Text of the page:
Using smart pointers for class members

I'm having trouble understanding the usage of smart pointers as class members in C++11. I have read a lot about smart pointers and I think I do understand how unique_ptr and shared_ptr/weak_ptr work in general. What I don't understand is the real usage. It seems like everybody recommends using unique_ptr as the way to go almost all the time. But how would I implement something like this:

class Device { }; class Settings { Device *device; public: Settings(Device *device) { this->device = device; } Device *getDevice() { return device; } }; int main() { Device *device = new Device(); Settings settings(device); // ... Device *myDevice = settings.getDevice(); // do something with myDevice... }

Let's say I would like to replace the pointers with smart pointers. A unique_ptr would not work because of getDevice(), right? So that's the time when I use shared_ptr and weak_ptr? No way of using unique_ptr? Seems to me like for most cases shared_ptr makes more sense unless I'm using a pointer in a really small scope?

class Device { }; class Settings { std::shared_ptr<Device> device; public: Settings(std::shared_ptr<Device> device) { this->device = device; } std::weak_ptr<Device> getDevice() { return device; } }; int main() { std::shared_ptr<Device> device(new Device()); Settings settings(device); // ... std::weak_ptr<Device> myDevice = settings.getDevice(); // do something with myDevice... }

Is that the way to go? Thanks very much!

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It helps to be really clear as to lifetime, ownership and possible nulls. For example, having passed device to the constructor of settings, do you want to still be able to refer to it in the calling scope, or only via settings? If the latter, unique_ptr is useful. Also, do you have a scenario where the return value of getDevice() is null. If not, just return a reference. –  Keith Mar 26 '13 at 22:53
Yes, a shared_ptr is correct in 8/10 cases. The other 2/10 are split between unique_ptr and weak_ptr. Also, weak_ptr is generally used to break circular references; I'm not sure that your usage would be considered correct. –  Collin Dauphinee Mar 26 '13 at 22:53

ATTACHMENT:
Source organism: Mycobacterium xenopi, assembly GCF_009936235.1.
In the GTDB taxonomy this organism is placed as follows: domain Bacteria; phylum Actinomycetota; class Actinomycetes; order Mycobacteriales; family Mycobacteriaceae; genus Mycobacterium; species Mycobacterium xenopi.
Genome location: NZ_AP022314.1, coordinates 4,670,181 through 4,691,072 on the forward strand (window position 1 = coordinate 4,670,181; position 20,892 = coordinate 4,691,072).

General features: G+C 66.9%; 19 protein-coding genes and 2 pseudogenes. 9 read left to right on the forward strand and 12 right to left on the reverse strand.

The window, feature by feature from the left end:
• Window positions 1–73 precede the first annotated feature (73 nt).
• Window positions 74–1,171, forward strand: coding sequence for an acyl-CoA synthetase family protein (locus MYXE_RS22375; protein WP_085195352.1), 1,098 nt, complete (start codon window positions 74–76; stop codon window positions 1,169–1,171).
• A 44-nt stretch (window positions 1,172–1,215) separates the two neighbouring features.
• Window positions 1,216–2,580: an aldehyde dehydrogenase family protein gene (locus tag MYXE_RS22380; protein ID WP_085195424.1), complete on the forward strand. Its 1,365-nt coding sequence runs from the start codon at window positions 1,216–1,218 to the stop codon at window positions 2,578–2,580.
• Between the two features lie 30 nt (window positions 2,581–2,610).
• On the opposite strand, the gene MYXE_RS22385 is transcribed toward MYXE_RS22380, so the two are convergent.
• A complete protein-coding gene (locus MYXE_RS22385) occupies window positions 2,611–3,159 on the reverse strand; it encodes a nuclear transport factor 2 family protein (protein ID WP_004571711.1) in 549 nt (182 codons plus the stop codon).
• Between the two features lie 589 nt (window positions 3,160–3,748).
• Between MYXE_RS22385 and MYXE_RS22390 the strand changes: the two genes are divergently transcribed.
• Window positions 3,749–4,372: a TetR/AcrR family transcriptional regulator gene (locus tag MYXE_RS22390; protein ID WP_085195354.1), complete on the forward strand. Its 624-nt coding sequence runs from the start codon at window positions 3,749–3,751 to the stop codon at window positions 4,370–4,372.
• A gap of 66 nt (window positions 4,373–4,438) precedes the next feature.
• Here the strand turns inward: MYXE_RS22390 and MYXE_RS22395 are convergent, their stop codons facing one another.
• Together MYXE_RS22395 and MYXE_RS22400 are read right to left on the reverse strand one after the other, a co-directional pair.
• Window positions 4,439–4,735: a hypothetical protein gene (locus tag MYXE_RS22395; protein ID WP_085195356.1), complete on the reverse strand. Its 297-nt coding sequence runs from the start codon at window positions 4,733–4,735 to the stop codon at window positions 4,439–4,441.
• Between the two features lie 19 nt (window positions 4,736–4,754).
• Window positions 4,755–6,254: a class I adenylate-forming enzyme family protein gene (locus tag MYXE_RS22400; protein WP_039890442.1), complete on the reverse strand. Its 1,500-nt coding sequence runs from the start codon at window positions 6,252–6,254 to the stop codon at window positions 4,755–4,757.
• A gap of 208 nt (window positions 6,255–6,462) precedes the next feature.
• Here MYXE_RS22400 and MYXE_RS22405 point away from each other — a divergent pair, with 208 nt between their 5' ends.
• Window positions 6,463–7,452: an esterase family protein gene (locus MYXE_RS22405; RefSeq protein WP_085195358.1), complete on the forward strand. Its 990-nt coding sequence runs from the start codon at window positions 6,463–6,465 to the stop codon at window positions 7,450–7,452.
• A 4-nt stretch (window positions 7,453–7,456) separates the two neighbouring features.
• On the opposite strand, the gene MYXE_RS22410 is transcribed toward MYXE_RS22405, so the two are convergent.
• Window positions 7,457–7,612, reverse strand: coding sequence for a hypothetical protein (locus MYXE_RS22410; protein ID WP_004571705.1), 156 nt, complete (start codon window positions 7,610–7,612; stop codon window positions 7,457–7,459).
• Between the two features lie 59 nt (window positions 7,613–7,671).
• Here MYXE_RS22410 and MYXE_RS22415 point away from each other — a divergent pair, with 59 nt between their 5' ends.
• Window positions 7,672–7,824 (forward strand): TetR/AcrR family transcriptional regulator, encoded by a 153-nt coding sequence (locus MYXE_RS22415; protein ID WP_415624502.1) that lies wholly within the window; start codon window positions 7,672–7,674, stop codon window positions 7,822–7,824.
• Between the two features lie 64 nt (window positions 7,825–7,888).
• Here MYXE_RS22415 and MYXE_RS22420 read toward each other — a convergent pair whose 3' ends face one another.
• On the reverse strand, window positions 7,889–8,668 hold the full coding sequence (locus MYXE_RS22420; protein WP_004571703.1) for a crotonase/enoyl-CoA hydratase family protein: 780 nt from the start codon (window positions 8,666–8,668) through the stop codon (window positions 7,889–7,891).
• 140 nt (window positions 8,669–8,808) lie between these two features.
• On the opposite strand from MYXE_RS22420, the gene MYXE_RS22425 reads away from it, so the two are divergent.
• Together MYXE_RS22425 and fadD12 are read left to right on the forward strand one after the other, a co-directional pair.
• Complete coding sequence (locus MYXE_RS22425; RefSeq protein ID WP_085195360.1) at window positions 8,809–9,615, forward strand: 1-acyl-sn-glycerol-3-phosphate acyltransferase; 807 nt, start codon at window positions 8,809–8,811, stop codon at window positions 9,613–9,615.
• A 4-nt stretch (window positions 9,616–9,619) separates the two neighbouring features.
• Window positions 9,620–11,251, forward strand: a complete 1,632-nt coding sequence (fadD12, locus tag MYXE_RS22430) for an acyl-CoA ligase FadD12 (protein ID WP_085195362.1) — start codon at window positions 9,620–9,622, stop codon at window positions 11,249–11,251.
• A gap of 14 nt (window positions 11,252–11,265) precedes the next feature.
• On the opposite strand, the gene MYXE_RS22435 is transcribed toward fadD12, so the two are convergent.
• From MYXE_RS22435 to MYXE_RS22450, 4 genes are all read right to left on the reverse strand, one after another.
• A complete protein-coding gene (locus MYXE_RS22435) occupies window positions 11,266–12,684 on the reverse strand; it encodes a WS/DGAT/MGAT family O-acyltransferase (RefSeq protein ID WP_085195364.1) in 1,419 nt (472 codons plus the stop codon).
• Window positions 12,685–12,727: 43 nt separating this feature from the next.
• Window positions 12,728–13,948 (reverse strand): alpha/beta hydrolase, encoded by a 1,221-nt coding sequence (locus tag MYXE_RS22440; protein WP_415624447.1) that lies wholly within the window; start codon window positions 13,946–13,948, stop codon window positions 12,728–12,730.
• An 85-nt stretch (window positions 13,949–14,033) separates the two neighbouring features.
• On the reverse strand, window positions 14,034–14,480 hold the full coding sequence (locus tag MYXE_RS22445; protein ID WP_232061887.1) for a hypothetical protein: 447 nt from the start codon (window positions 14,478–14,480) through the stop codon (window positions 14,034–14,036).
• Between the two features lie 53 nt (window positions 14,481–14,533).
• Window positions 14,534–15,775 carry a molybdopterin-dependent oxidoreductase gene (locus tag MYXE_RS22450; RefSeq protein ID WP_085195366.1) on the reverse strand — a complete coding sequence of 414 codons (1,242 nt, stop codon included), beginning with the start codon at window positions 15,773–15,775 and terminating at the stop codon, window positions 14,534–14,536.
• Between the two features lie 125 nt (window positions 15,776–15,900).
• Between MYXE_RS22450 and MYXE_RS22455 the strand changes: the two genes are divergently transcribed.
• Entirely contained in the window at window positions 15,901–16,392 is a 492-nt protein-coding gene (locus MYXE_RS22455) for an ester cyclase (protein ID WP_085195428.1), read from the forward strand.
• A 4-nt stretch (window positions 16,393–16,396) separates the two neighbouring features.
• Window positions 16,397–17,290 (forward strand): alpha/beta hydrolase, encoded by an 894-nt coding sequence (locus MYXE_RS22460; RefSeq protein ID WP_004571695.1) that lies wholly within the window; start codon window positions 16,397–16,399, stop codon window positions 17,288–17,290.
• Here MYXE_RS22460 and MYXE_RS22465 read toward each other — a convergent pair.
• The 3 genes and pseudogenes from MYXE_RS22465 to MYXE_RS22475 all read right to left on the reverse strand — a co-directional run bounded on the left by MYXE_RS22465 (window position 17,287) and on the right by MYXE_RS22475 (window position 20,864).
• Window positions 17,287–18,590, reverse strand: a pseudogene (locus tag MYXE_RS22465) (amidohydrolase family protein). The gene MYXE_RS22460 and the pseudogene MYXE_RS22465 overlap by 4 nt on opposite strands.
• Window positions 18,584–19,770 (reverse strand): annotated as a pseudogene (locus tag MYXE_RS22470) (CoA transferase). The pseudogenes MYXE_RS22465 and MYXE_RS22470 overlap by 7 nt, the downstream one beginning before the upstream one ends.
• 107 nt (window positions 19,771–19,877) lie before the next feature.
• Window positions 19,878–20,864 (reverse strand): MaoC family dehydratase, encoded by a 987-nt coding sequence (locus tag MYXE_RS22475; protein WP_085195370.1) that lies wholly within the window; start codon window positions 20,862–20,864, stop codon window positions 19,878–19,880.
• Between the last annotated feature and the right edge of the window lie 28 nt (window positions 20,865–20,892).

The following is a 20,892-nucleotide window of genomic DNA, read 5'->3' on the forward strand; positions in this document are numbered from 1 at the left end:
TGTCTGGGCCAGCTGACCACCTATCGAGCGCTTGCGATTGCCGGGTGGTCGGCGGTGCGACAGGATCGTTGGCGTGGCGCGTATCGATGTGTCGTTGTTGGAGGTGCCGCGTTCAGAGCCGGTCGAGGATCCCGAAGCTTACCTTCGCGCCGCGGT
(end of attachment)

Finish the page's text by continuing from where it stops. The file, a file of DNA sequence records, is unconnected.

First of all, what ownership do you want for the device data member? You first have to decide that. –  juanchopanza Mar 26 '13 at 22:56
Ok, I understand that as the caller I could use a unique_ptr instead and give the ownership up when calling the constructor, if I know I won't need it anymore for now. But as the designer of the Settings class I don't know if the caller wants to keep a reference as well. Maybe the device will be used in many places. Ok, maybe that's exactly your point. In that case, I would not be the sole owner and that's when I would use shared_ptr, I guess. And: so smart points do replace pointers, but not references, right? –  michaelk Mar 26 '13 at 23:02
this->device = device; Also use initialization lists. –  Nils Mar 27 '13 at 11:02
up vote 141 down vote accepted

A unique_ptr would not work because of getDevice(), right?

No, not necessarily. What is important here is to determine the appropriate ownership policy for your Device object, i.e. who is going to be the owner of the object pointed to by your (smart) pointer.

Is it going to be the instance of the Settings object alone? Will the Device object have to be destroyed automatically when the Settings object gets destroyed, or should it outlive that object?

In the first case, std::unique_ptr is what you need, since it makes Settings the only (unique) owner of the pointed object, and the only object which is responsible for its destruction.